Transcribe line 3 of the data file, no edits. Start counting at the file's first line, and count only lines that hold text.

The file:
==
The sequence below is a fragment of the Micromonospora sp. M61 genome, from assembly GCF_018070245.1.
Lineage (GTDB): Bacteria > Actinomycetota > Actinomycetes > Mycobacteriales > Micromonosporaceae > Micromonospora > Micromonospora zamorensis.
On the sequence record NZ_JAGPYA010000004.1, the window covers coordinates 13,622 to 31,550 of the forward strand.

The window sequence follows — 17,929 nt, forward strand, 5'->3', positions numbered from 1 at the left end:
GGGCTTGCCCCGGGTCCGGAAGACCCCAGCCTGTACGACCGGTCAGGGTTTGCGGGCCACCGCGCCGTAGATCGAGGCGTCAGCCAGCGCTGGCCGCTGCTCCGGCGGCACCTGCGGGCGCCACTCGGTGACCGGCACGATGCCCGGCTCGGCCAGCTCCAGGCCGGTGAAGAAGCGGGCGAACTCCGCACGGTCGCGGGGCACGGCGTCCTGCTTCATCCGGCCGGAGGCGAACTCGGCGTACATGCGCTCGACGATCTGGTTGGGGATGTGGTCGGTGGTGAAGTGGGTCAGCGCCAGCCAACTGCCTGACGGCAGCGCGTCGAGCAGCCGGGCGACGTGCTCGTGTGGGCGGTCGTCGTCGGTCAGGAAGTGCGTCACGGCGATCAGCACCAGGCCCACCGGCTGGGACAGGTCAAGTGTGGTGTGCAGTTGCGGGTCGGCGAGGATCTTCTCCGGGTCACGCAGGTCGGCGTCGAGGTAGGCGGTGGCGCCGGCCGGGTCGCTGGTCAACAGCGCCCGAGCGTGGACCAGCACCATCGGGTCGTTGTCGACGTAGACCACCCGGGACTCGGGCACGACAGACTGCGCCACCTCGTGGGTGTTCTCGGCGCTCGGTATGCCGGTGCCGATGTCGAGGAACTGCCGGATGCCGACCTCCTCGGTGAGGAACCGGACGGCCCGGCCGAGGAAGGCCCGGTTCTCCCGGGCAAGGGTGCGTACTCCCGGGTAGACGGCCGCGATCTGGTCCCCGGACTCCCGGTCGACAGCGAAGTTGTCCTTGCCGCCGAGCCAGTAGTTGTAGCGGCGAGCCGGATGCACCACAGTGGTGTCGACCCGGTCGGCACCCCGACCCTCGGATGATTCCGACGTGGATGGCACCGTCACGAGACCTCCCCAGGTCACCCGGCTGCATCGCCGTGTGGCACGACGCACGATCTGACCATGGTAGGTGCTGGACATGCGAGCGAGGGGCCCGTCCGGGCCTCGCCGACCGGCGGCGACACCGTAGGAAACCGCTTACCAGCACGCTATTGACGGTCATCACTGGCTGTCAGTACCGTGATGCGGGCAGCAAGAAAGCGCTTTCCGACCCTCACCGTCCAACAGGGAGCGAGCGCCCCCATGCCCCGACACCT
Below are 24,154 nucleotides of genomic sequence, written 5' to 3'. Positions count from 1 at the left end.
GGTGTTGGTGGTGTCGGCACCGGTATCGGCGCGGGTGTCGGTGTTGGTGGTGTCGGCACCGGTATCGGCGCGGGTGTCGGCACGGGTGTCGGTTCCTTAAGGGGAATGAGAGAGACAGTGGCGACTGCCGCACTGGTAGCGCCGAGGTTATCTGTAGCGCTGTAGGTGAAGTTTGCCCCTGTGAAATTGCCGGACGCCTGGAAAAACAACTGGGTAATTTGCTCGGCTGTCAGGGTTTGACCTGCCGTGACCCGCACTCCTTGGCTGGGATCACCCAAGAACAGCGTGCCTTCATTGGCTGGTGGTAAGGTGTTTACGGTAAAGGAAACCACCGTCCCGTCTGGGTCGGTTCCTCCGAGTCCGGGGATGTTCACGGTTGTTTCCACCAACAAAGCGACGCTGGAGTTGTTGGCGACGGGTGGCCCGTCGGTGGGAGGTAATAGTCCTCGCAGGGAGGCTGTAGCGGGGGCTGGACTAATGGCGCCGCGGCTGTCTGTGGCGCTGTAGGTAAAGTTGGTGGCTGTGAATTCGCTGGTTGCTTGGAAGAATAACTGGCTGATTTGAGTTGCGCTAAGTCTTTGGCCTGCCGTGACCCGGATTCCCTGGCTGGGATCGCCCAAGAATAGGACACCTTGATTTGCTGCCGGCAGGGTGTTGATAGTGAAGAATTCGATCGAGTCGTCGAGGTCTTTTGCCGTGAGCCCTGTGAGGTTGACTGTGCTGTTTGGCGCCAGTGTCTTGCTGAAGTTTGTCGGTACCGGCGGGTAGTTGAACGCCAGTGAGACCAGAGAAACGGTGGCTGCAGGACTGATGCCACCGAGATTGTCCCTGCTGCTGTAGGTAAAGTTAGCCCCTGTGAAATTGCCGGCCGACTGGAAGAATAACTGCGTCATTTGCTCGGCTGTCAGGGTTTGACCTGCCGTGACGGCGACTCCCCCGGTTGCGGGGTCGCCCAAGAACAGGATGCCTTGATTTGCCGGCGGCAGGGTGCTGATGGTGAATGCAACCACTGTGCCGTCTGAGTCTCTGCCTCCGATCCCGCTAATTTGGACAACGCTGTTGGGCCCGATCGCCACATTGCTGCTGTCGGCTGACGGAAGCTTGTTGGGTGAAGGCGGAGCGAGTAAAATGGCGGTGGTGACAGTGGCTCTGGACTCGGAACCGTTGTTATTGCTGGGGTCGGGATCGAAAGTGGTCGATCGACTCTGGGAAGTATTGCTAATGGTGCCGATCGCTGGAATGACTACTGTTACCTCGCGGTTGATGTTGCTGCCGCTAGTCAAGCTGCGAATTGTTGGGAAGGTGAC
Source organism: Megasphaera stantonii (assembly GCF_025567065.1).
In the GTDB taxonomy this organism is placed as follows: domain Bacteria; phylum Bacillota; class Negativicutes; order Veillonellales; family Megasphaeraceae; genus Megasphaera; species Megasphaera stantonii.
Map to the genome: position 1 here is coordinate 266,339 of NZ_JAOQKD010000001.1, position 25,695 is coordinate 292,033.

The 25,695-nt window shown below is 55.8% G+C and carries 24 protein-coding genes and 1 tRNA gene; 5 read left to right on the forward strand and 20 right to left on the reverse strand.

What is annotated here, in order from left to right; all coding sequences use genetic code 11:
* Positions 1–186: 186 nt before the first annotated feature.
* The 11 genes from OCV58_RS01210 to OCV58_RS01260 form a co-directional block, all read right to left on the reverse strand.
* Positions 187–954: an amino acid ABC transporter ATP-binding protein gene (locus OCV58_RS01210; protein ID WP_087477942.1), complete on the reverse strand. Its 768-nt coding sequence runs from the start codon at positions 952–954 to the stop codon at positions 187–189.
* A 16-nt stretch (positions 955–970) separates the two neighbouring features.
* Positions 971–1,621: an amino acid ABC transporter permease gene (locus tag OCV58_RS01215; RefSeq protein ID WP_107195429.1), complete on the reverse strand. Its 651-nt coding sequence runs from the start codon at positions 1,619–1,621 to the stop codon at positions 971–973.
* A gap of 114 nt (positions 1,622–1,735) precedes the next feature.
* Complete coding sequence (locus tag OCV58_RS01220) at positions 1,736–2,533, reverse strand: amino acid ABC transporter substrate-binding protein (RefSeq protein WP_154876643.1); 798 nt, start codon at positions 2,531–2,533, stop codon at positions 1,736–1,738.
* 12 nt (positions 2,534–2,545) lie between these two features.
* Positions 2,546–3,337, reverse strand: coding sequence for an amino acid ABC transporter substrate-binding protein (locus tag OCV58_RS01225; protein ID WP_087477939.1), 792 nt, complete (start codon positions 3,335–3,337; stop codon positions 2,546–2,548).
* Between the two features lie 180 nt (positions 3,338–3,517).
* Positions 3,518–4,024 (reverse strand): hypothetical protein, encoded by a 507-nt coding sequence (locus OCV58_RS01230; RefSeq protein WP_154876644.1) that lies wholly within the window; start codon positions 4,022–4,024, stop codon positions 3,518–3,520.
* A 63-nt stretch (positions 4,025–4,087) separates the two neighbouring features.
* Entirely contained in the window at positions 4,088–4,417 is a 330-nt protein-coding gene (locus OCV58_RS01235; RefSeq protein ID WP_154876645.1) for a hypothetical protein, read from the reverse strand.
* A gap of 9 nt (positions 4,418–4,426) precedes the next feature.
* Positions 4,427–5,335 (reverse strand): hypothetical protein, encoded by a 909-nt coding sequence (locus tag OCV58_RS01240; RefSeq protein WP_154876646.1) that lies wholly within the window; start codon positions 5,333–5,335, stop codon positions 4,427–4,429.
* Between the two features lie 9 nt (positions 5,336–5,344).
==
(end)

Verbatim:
On the sequence record NZ_JAGPYA010000004.1, the window covers coordinates 13,622 to 31,550 of the forward strand.